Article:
Kim Kardashian West is set to meet President Donald Trump today to discuss her quest to free imprisoned great-grandmother Alice Marie Johnson.
The 'Keeping Up With the Kardashians' star has been trying to find a way to get Alice - who was sentenced to life in prison without parole in 1997 on money laundering and drug conspiracy charges - released from behind bars since last year with the help her of her lawyer Shawn Holley and now she's hoping to get the president on board.
A source has told TMZ that the 37-year-old reality TV star and her legal advisor have booked in a meeting with Trump on Wednesday to lobby for a pardon for Alice, who is currently being held at Aliceville Correctional Facility in Alabama.
Kim did initially support Trump's rival Hillary Clinton in the election but it's believed the politician may be willing to help because his daughter Ivanka Trump is involved.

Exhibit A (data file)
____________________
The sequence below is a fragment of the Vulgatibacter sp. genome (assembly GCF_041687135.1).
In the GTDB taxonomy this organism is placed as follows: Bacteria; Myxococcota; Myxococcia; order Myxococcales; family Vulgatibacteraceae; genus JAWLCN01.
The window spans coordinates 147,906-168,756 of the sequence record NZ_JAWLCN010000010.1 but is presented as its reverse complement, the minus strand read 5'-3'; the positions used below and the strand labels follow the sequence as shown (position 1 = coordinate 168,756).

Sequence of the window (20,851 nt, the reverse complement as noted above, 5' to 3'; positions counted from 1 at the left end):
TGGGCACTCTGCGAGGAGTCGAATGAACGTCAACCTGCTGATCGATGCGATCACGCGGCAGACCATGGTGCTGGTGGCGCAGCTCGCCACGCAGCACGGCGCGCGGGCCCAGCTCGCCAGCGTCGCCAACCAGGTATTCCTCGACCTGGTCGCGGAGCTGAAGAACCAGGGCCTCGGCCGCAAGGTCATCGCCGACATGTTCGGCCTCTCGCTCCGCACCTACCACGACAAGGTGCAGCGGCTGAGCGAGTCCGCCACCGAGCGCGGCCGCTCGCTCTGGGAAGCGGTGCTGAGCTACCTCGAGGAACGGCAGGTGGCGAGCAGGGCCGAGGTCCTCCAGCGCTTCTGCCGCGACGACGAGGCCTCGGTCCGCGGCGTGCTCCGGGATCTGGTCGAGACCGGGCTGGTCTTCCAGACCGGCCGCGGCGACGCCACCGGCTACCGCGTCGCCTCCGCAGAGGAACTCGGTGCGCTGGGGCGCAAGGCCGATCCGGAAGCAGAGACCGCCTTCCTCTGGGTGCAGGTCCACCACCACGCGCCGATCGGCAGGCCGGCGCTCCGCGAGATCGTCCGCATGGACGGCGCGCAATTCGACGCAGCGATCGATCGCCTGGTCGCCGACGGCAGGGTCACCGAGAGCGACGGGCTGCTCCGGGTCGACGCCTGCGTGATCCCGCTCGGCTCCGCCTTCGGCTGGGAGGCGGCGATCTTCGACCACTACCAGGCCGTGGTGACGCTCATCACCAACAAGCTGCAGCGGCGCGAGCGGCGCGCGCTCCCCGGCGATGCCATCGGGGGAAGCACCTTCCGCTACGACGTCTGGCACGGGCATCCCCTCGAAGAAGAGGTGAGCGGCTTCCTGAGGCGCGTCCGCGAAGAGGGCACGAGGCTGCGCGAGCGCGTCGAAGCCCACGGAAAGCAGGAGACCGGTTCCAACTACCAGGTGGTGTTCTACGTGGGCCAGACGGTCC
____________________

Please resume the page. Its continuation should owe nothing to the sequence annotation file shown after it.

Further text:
Kim's husband Kanye West - with whom she has children North, four, Saint, two, and Chicago, four months - has also been supporting Trump over the past few months.
Although it's a big move for Kim, it's believed the reality TV star will leave the cameras outside for her family's E! show and face the president alone.
Alice's case became international news last year when Kim tweeted about it which, in turn, led to the 62-year-old penning the star a heartfelt thank you letter.
She wrote: "Dear Ms. Kardashian, I am so humbled by what you are doing and have already done on my behalf.
When I spoke with Attorney Shawn Holley and she disclosed the name of my benefactor, I had to take time to process and digest the news that you were the one she had been alluding to.
There are no words to strong enough to express my deep and heartfelt gratitude.
"Ms. Kardashian you are literally helping to save my life and restore me to my family.
I was drowning and you have thrown me a life jacket and given me hope that this Life Jacket I'm serving may one day be taken off. There are defining moments in history that have shaped the destiny of this nation.
I believe that we are part of a defining moment. When Rosa Parks refused to give up her seat on that bus (the same year that I was born - 1955)... that was a defining moment."